Sie sind auf Seite 1von 21

Animal Behavior

Elements of Behavior
• Behavior: way and organism reacts to
change in its internal condition or external
• Stimulus vs. Response
Innate Behavior
• An instinct
Appears the first time the behavior is
performed even though the animals has
no experience with the situation or
Ex. Sucking of a newborn
• Spider weaving a web
Learned Behavior
• Animals alter their behavior as a result of
5 MAJOR Types of Learning
• Habituation
• Classical conditioning
• Operant conditioning
• Insight
• Trial and error
• Simplest
• The animal gets use to the stimulus
It is not positive or negative.
Reaction to a non-threatening or
unrewarding stimulus
Ex. Jane Goodall studying chimps
Classical Conditioning
• An animal makes a connection with a
stimulus by reward or punishment
Ex. Russian Scientist: Ivan Pavlov
• Rang a bell when he fed his dog
• Repeated this
• Dog would salivate when the bell rang
regardless of presence of food
Operant Conditioning
• Animal learns to behave a certain way
over repeated practices > to receive an
award or avoid a punishment
• Ex. Training a dog to sit.
• Form of learning in which a very young
animal fixes its attention on the first object
with which it has visual, auditory, or tactile
experience and thereafter follows that
• Ex: ducks following the first moving object
(their mother) They have been known to
think humans were their mothers.
Trial and error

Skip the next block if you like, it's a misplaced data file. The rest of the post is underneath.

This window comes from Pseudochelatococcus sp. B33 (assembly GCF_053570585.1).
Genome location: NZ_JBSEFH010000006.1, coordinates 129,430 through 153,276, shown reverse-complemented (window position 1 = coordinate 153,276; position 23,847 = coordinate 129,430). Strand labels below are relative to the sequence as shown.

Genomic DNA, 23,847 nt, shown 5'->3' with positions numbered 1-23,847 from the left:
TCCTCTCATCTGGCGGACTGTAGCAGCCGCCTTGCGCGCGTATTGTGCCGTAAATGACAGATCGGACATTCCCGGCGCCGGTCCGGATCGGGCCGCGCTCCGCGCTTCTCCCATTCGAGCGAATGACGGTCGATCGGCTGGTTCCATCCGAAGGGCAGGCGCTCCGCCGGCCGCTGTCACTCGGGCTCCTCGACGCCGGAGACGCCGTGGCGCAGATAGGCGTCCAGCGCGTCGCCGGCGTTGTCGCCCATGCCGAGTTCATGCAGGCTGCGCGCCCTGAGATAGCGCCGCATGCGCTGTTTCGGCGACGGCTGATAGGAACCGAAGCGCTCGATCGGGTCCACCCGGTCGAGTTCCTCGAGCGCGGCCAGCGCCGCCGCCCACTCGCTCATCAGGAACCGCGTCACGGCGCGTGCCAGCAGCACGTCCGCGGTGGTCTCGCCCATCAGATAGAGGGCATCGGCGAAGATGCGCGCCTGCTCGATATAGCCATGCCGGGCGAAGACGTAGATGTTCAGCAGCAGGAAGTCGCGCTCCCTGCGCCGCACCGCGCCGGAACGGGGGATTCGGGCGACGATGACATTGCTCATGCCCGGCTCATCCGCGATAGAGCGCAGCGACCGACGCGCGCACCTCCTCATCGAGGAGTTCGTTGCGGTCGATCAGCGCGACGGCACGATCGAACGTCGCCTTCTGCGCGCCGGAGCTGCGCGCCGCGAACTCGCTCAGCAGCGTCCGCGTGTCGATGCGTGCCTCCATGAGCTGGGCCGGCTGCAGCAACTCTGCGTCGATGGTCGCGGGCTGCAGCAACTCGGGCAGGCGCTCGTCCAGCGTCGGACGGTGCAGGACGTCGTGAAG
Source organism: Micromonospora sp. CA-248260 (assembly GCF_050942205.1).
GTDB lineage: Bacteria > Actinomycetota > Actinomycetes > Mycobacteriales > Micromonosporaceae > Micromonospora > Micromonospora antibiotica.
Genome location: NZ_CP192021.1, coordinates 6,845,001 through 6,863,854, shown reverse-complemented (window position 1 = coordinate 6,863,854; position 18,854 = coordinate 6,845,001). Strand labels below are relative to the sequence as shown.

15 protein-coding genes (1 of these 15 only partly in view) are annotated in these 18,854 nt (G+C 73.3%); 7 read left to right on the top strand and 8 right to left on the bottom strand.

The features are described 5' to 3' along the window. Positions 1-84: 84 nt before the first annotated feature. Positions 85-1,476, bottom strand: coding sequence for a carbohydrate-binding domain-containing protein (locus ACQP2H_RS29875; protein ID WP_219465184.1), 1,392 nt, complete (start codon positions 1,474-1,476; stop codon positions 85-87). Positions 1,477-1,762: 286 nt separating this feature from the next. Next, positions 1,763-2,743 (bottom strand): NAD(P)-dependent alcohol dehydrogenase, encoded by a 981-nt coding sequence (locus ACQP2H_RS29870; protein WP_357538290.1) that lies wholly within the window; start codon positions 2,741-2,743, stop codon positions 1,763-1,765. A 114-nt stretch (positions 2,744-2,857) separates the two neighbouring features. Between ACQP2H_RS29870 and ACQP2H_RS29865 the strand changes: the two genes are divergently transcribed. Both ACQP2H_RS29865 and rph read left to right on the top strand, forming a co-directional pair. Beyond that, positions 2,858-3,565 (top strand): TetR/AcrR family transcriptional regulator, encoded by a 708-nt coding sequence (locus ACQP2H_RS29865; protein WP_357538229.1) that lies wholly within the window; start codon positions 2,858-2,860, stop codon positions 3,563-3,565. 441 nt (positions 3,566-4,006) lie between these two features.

• Trial and error, or trial by error, is an
experimental method of problem solving,
repair, tuning, or obtaining knowledge.
• "Learning doesn't happen from failure itself
but rather from analyzing the failure,
making a change, and then trying again”

• Trial and error has traditionally been the

main method of finding new drugs, such
as antibiotics
Taxis is an innate behavior response by an
organism to a directional stimulus.
Chemotaxis is a migratory response that is
elicited by chemicals such as increase in
glucose or pH.
Phototaxis is the movement of an organism
in response to light
• Negative phototaxis, or movement away
from a light source, is demonstrated in
some insects, such as cockroaches.[3]
• Positive phototaxis, or movement
towards a light source, is advantageous
for phototrophic organisms as they can
orient themselves most efficiently to
receive light for photosynthesis.
• Reflex, is an involuntary and nearly
instantaneous movement in response to a
• is a secreted or excreted chemical factor
that triggers a social response in members
of the same species.
Used to attract a mate
Increase aggression ( killer bees, fire ants)
Alarms trigger flight or fight in species
Patterns of Behavior
Behavioral Cycles:
• Migration
• Circadian Rhythms: behavioral cycles that
occur in daily patterns (ex. Sleeping and
going to school at the same time every
• Hibernation : inactivity and metabolic
depression in animals, characterized by
lower body temperature, slower breathing,
and lower metabolic rate.
• Estivation: hibernation takes place during
times of heat and dryness, the hot dry
• Occurs when an individual send out stimuli
(sounds, visual displays, chemicals) in
order to attract a mate
Social Behavior
• Animal societies help enhance the
success of individuals
• Primates exhibit a close family structure
Jane Goodall (a British behaviorist) studied
the chimpanzee in its natural habitat and
revolutionized the field
Competition and Aggression
• Some animals are territorial
• Use aggression to defend territory and
• Animals may use visual, sound, touch or
chemical signals to communicate
Dominance Hierachy
• The dominance hierachy is a social
system to keep animals in a group from
constantly fighting. It is a way for them to
get along and know exactly where their
place in the group is.
• This was first studied in chickens, so it is
also called a pecking order.
Caste System
• Insects such as bees, ants, termites, wasp
are known for their colonial caste systems
• Queen- reproduction
• Workers- queen’s caretaker, gather food,
fan the hive
• Soldiers – defenders of the colony